Wednesday, August 17, 2011

Understanding climate change from the ground up

Electrical engineers install sensors at Matthaei Botanical Gardens to measure soil moisture

Planted at the U-M Matthaei Botanical Gardens right now are seeds to some answers to a major quandary in climate change prediction: How is moisture distributed throughout the Earth’s soils?

“Root zone soil moisture is one of the most important pieces of information for understanding how ecosystems function, and how the water, energy, and carbon cycles are regulated around the globe,” says Mahta Moghaddam, a professor in the Department of Electrical Engineering and Computer Science.

A NASA satellite called the Soil Moisture Active and Passive (SMAP) is scheduled to launch in 2014. Its mission will be to gather soil moisture data from above, eventually leading to global maps. In support of this project, Moghaddam and her colleagues are installing networks of wireless sensors on the ground in several test spots. The data from the sensors will be used to validate the satellite data—to help ensure that the orbiting instrument is giving accurate readings.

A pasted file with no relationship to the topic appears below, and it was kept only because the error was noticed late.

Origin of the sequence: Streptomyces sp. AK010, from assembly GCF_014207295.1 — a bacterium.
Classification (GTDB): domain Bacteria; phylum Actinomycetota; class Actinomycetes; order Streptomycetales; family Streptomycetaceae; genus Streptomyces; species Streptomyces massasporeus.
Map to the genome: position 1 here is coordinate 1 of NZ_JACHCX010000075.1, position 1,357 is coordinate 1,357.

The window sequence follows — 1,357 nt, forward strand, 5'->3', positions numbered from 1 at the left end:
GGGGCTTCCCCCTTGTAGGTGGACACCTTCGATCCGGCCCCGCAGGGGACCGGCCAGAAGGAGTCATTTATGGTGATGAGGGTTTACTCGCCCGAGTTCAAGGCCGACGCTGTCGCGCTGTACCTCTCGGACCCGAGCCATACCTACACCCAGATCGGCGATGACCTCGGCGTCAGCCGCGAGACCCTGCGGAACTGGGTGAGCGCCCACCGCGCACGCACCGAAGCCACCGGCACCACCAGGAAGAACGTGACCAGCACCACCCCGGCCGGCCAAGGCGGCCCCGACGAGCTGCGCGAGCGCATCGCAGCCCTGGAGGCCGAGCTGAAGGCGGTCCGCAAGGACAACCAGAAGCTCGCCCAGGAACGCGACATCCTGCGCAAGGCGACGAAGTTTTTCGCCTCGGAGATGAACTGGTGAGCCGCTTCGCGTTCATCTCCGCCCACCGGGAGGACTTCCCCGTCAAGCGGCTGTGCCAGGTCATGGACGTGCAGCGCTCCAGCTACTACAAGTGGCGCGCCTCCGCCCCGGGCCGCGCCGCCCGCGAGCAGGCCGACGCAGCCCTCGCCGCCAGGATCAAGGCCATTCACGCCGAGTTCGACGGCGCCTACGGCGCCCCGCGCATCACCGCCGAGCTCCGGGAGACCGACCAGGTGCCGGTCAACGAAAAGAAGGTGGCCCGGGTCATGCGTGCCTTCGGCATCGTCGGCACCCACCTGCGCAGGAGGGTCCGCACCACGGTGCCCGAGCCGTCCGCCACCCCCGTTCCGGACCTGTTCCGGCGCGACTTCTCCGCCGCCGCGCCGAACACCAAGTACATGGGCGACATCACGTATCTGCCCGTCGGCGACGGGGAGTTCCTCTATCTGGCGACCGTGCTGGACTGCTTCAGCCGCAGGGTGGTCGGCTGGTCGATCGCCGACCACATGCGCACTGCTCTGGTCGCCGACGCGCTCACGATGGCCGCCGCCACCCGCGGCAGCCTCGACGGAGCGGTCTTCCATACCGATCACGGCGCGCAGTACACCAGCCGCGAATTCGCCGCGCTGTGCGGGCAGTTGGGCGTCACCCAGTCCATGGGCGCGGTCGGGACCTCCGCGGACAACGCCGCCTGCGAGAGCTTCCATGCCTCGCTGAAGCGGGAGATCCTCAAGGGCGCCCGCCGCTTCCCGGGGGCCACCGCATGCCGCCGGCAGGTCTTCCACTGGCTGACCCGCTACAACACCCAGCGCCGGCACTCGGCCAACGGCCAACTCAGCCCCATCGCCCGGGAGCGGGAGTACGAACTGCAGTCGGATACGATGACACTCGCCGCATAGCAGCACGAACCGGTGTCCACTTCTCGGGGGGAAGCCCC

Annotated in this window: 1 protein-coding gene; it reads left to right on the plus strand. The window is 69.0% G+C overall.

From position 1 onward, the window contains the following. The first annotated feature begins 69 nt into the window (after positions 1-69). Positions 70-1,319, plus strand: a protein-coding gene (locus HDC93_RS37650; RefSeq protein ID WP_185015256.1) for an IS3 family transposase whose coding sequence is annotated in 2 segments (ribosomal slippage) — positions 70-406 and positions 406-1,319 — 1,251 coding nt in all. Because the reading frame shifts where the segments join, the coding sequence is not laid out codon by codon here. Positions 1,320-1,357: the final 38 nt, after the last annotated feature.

Friday, August 12, 2011

First a computer lab. Then an intercontinental collaboration.

That’s the hope of two computer science and engineering professors who chanced upon a technology need in Ethiopia and set about filling the void.

Addis Ababa Institute of Technology professors
Fitsum Assamenew, Michael Anbessei and
Daniel Dilbin in the new computer lab.
A state-of-the-art computer lab is open for learning at Addis Ababa Institute of Technology in Ethiopia, thanks to a pair of computer science and engineering professors who work to attract bright graduate students to Michigan even while they’re on vacation.

During a trip to Africa in 2009, Valeria Bertacco and Todd Austin visited what was then known as Addis Ababa University to give a talk about Michigan Engineering.

“Wherever we go, I try to recruit students,” said Bertacco, who is an associate professor in the Department of Electrical Engineering and Computer Science.

On this trip, not only did she find Biruk Mammo, who is working in her lab now as a doctoral student, they uncovered a pipeline of enthusiastic computer scientists and engineers. New government incentives to educate more engineers in Ethiopia have led to a leap in the number of young people there going into the field, Mammo said.